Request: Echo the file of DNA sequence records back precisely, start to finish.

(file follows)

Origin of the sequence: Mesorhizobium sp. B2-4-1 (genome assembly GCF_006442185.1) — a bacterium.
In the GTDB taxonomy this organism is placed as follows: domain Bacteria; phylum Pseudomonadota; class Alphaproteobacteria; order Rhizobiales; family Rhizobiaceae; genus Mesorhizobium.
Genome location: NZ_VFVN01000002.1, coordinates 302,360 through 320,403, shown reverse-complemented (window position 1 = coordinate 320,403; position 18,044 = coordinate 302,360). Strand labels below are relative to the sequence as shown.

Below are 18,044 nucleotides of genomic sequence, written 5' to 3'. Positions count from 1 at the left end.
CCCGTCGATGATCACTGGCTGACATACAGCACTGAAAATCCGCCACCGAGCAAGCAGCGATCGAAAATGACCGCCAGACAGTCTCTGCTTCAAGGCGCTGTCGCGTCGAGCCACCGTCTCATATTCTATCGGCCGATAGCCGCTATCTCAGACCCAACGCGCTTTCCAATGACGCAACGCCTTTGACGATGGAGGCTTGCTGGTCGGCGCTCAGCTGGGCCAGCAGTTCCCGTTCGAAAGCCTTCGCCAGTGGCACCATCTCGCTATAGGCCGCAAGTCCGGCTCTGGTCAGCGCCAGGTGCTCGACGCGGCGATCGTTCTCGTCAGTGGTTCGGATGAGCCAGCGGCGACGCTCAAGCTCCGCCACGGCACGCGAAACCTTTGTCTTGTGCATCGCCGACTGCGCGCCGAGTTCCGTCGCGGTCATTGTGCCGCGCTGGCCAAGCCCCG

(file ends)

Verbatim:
Origin of the sequence: Mesorhizobium sp. B2-4-1 (genome assembly GCF_006442185.1) — a bacterium.
In the GTDB taxonomy this organism is placed as follows: domain Bacteria; phylum Pseudomonadota; class Alphaproteobacteria; order Rhizobiales; family Rhizobiaceae; genus Mesorhizobium.
Genome location: NZ_VFVN01000002.1, coordinates 302,360 through 320,403, shown reverse-complemented (window position 1 = coordinate 320,403; position 18,044 = coordinate 302,360). Strand labels below are relative to the sequence as shown.

Below are 18,044 nucleotides of genomic sequence, written 5' to 3'. Positions count from 1 at the left end.
CCCGTCGATGATCACTGGCTGACATACAGCACTGAAAATCCGCCACCGAGCAAGCAGCGATCGAAAATGACCGCCAGACAGTCTCTGCTTCAAGGCGCTGTCGCGTCGAGCCACCGTCTCATATTCTATCGGCCGATAGCCGCTATCTCAGACCCAACGCGCTTTCCAATGACGCAACGCCTTTGACGATGGAGGCTTGCTGGTCGGCGCTCAGCTGGGCCAGCAGTTCCCGTTCGAAAGCCTTCGCCAGTGGCACCATCTCGCTATAGGCCGCAAGTCCGGCTCTGGTCAGCGCCAGGTGCTCGACGCGGCGATCGTTCTCGTCAGTGGTTCGGATGAGCCAGCGGCGACGCTCAAGCTCCGCCACGGCACGCGAAACCTTTGTCTTGTGCATCGCCGACTGCGCGCCGAGTTCCGTCGCGGTCATTGTGCCGCGCTGGCCAAGCCCCG